St. Petersburg artist Taylor Smith’s vision of an endangered hawksbill sea turtle was selected for a blank wall at Rosselli Park.

TREASURE ISLAND — This city not only actively protects sea turtles and their hatchlings, it will now pay homage to the marine reptiles by adorning the Rosselli Park concession stand wall with their lifelike image.

During a June 15 meeting, commissioners unanimously chose a mural design focusing on the endangered hawksbill sea turtle submitted by St. Petersburg artist Taylor Smith of Dreamweaver Designs for the city facility.

Smith’s mural design highlights sea turtles as they swim in Treasure Island waters. The artist explained that the design “is an oceanic scene with coral, sea grass, and schools of tropical fish swimming behind the main focal point, a hawksbill sea turtle — one of the most critically endangered animals on our planet.

“I created this design with intentions to promote environmental stewardship and protection of sea turtles and their ecosystems,” Smith said in her artist statement. “The city of Treasure Island has taken huge steps in its efforts to protect these endangered species; this mural will help facilitate more community awareness and local support in these efforts.”

Justin Tremble, assistant parks and recreation director, told commissioners that with the assistance of the Treasure Island Art Guild, the Parks and Recreation Department advertised a call-to-artists for the Rosselli Park mural on March 17.

Artists were tasked with submitting a coastal-themed environmental education mural that highlights the importance of environmental stewardship, Tremble said. Five artists submitted proposals by the advertised deadline of April 30.

In an effort to engage the community, a panel of seven residents and park users was created to assist the Parks and Recreation Department in making a design recommendation. The panel met May 24.

“With the panel's assistance, the Parks and Recreation Department recommended the proposal by muralist Taylor Smith,” Tremble told commissioners. “Taylor is a muralist based in St. Petersburg with a combined background in fine art, street art, and art in public spaces. She has over four years of experience exhibiting art outside the walls of traditional galleries and venues, and is an avid supporter of improving communities through public art and collaboration.”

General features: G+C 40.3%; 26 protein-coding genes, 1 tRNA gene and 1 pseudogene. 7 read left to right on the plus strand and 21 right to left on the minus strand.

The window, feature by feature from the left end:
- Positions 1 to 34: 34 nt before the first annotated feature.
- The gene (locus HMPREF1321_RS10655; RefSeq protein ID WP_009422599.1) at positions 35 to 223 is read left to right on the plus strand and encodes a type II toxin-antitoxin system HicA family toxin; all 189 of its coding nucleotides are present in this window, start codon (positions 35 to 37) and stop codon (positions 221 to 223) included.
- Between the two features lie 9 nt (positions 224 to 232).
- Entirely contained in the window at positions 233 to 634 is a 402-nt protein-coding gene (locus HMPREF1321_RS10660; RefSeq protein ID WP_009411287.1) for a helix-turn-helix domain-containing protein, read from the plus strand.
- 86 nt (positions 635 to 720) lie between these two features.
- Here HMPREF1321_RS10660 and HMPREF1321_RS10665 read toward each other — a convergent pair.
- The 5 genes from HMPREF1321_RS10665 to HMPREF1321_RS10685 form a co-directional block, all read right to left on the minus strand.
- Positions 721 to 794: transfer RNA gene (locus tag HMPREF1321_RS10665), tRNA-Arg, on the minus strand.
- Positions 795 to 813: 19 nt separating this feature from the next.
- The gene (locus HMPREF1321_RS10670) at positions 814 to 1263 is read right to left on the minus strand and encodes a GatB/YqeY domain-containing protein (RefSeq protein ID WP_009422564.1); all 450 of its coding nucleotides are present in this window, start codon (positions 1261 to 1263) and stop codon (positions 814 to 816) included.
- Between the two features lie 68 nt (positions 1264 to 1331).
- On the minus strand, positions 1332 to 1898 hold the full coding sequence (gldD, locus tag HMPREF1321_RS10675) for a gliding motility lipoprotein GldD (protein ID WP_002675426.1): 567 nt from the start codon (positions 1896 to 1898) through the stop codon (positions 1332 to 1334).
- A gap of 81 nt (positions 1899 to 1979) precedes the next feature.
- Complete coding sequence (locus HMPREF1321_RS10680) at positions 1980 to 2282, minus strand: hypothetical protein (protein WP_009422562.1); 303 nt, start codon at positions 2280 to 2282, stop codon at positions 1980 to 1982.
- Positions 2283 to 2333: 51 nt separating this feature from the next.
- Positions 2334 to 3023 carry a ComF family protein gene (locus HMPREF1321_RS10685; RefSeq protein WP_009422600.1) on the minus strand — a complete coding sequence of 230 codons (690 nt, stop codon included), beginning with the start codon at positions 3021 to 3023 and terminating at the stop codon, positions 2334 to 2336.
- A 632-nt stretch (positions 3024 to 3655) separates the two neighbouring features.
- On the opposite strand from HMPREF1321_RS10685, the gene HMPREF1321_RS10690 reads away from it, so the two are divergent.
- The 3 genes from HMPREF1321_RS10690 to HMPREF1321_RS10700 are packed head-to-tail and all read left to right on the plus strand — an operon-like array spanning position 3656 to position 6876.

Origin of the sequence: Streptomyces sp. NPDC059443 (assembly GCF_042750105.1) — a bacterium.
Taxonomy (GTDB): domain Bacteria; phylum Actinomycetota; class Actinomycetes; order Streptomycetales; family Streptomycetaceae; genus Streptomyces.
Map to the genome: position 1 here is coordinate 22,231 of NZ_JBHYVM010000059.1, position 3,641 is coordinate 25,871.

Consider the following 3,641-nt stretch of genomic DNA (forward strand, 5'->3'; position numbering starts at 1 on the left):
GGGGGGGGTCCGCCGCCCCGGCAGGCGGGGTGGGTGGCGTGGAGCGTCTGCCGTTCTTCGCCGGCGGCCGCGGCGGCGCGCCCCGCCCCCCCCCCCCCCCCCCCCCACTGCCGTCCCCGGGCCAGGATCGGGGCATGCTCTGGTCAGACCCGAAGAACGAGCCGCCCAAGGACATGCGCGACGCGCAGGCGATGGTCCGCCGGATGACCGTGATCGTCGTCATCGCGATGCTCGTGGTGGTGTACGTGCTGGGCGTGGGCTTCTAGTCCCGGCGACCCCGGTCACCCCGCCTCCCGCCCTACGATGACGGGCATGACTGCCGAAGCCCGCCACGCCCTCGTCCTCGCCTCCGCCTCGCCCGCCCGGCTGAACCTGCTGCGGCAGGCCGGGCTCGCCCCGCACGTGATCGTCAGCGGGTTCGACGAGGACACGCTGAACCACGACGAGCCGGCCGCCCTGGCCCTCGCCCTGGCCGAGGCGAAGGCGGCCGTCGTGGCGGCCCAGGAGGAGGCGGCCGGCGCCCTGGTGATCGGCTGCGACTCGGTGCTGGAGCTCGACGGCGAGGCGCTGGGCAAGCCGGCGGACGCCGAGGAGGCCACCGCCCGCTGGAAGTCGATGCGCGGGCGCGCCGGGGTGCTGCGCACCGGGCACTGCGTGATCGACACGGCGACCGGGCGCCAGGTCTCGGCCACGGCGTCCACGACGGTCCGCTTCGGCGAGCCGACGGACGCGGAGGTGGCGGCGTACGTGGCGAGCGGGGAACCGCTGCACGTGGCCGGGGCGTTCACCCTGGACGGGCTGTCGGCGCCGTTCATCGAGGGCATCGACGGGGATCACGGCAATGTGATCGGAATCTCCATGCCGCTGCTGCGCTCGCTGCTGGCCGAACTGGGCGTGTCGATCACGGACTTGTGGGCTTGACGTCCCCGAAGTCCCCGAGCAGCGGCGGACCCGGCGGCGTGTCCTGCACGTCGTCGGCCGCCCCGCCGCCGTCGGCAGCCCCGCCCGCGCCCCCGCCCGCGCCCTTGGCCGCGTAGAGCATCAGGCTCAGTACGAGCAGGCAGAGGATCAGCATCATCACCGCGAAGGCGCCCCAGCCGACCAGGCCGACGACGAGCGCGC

In her resume, Smith noted some of her Florida-based public art projects have been supported by the Seminole Heights Civic Association in Tampa; the Creative Pinellas arts organization in St. Petersburg; the Hernando Arts Council in Brooksville; and Wynwood Walls in Miami.

Tremble said the Parks and Recreation Department believes that Taylor's proposed mural “is vibrant and unique and will fit the coastal-themed playground at Rosselli Park.”

Commissioner Deborah Toth, who was on the panel that selected the artist, said Smith’s work “blew the others out of the water.”

Artist Smith said the mural “would contribute to your mission to promote environmental education and enhance public spaces within the community. As an artist I am continuously inspired by the rich wonders of Florida’s coastal ecosystems, and I intend to use this opportunity to spread environmental awareness and pay tribute to Treasure Island’s beautiful array of natural life.”

The city must now raise the $1,000 it promised the artist, plus the cost of materials.

“The city does not currently have funds budgeted for this project, but will seek sponsorships once the design is approved,” Tremble said. “The Parks and Recreation Department envisions this to be similar to the successful beach art sign initiative, where local businesses and community groups sponsored the signs placed at busy beach access points.”

If the city can raise more than the $1,000 needed to pay the artist, it could contract with Smith to continue the coastal theme on the opposite wall of the concession stand building.

The artist has already suggested a continuation of the mural around the other two concession building walls. “My full design proposal would include various Florida ecosystems and the animals/plants who inhabit them. All three walls would feature the oceanic ecosystem with a sea turtle, the coastal waterways with birds, and the tropical flora and fauna abundant in coastal Florida,” she said.

Mayor Tyler Payne suggested an informational display be placed next to the mural to provide more information about sea turtles and their hatchlings.